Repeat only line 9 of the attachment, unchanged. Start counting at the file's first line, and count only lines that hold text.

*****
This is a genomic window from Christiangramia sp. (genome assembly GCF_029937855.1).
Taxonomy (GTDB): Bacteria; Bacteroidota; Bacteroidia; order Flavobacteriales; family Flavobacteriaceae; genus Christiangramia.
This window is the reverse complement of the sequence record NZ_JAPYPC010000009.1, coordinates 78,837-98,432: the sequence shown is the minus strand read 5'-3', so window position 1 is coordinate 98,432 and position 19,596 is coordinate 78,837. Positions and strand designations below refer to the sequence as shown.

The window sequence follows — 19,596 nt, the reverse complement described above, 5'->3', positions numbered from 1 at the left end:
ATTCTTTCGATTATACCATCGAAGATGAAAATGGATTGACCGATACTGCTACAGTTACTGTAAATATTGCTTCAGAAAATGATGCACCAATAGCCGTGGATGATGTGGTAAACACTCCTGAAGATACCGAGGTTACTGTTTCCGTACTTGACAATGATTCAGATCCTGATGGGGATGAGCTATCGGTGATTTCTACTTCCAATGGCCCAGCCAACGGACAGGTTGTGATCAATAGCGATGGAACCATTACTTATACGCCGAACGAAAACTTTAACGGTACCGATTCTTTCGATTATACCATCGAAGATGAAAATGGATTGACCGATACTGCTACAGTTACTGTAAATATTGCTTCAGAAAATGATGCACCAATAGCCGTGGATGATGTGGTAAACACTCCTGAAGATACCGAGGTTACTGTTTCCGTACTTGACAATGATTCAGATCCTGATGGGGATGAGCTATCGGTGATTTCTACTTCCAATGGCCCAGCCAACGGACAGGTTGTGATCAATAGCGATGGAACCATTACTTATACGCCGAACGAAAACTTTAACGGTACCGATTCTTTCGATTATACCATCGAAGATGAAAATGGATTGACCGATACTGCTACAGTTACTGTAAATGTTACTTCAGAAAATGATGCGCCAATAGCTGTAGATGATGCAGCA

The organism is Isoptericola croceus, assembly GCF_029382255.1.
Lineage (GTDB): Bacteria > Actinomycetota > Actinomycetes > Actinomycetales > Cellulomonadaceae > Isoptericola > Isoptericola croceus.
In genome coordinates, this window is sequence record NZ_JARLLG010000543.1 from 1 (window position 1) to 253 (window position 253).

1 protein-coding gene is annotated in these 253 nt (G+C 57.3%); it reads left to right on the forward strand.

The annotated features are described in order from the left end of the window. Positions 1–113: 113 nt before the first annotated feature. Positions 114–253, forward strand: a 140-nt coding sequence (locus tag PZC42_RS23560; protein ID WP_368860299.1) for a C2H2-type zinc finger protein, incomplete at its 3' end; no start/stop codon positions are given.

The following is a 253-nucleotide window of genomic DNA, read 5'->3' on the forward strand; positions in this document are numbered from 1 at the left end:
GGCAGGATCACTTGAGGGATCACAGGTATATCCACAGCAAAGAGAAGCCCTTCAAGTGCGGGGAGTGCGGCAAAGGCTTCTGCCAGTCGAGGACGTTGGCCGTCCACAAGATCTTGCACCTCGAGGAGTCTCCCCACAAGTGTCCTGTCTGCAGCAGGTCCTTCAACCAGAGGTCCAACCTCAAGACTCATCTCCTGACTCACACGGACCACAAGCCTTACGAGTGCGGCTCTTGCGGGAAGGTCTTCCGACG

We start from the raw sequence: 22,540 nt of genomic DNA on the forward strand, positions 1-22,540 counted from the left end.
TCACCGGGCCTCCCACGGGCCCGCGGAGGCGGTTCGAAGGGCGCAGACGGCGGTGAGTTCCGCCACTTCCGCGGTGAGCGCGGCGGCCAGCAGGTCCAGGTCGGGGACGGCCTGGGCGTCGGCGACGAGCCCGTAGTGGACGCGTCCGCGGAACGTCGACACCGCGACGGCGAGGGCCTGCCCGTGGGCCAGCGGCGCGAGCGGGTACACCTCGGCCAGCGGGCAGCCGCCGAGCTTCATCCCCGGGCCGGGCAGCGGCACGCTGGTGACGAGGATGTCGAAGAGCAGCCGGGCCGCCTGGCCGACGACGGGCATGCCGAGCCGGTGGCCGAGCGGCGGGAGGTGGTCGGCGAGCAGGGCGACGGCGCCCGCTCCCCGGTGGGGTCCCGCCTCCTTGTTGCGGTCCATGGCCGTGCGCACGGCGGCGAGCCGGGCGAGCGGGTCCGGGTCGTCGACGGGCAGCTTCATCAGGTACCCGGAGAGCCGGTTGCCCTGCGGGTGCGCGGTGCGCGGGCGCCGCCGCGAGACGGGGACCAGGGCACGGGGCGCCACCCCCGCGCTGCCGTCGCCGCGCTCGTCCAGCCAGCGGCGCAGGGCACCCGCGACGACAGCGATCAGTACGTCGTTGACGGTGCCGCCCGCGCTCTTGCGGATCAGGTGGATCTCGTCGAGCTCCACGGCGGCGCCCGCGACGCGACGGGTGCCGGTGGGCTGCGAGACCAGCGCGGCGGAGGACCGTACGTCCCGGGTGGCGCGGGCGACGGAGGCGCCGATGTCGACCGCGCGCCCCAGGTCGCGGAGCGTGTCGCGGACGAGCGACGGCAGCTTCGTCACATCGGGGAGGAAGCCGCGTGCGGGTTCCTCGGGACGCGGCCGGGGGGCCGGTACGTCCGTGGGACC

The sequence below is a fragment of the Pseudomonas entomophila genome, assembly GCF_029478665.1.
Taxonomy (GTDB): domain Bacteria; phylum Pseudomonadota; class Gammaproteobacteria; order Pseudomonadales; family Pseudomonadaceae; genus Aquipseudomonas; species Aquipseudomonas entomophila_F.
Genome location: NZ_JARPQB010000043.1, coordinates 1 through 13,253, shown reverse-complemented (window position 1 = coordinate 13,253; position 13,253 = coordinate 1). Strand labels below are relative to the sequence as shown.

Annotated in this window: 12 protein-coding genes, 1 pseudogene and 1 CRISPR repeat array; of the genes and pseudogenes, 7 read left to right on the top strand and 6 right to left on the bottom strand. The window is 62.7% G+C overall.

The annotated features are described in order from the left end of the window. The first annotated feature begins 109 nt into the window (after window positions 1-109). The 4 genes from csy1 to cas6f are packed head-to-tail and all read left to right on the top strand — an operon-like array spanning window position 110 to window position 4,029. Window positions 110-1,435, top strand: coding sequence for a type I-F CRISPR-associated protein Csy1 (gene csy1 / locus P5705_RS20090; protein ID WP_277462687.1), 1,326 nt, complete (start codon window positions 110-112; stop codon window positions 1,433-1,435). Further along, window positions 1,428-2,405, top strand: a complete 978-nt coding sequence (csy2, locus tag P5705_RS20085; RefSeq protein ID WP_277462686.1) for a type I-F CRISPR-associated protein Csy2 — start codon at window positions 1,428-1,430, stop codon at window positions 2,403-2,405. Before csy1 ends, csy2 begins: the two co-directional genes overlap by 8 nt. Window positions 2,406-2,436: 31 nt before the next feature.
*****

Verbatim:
1 protein-coding gene is annotated in these 253 nt (G+C 57.3%); it reads left to right on the forward strand.